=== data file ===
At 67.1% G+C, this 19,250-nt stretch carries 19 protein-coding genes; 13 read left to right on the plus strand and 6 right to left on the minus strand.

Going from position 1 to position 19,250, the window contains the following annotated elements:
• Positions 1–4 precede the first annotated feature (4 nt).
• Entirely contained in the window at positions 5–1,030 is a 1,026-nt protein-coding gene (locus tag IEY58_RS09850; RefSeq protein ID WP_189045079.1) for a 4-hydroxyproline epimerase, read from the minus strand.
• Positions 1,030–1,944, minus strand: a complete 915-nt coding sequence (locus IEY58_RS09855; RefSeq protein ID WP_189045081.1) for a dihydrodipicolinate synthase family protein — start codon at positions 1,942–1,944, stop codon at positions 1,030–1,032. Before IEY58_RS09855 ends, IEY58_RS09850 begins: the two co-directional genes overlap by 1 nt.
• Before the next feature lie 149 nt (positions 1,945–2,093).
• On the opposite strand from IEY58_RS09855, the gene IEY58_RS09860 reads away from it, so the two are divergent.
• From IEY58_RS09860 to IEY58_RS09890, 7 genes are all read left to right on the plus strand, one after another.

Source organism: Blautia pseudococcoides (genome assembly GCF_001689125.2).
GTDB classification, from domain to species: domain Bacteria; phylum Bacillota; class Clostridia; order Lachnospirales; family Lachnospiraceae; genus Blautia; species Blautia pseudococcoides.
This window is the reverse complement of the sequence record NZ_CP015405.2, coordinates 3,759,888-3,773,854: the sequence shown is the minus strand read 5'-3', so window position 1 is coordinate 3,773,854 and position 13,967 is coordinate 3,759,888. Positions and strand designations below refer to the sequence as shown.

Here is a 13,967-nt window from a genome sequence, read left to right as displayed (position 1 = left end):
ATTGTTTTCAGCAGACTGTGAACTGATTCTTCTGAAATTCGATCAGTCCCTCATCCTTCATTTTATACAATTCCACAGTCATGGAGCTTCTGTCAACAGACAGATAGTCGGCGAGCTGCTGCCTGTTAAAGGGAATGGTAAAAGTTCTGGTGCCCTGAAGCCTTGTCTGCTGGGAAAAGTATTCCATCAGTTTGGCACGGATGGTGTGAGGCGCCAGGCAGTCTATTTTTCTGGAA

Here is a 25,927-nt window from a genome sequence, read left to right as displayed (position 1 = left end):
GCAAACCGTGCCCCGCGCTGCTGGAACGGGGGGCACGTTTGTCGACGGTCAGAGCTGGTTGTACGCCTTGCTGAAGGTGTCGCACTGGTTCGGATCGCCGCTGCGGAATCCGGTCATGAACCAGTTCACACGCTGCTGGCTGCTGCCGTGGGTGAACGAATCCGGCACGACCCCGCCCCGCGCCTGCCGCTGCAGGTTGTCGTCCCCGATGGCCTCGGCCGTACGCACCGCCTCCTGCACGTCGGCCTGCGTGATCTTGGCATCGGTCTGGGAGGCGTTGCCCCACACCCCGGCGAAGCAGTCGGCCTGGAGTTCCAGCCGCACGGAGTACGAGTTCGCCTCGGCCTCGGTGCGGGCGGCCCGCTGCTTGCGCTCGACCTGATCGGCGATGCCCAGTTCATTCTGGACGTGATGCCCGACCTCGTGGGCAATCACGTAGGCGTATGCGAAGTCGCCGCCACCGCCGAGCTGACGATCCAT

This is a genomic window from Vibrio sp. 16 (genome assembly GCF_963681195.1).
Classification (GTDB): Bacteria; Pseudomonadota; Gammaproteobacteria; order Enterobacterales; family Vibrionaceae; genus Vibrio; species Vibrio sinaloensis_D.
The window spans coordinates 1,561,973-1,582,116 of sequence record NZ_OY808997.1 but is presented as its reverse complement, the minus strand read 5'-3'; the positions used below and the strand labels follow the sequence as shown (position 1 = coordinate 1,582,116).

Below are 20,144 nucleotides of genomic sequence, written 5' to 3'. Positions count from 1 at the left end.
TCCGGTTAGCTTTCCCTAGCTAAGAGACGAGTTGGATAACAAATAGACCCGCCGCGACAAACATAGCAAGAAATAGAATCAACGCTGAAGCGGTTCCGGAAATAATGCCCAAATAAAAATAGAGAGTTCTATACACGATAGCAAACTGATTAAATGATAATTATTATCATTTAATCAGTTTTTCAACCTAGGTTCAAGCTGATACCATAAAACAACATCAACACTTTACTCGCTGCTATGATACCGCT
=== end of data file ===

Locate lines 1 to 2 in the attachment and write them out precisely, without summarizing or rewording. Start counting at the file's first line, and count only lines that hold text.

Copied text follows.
At 67.1% G+C, this 19,250-nt stretch carries 19 protein-coding genes; 13 read left to right on the plus strand and 6 right to left on the minus strand.

Going from position 1 to position 19,250, the window contains the following annotated elements: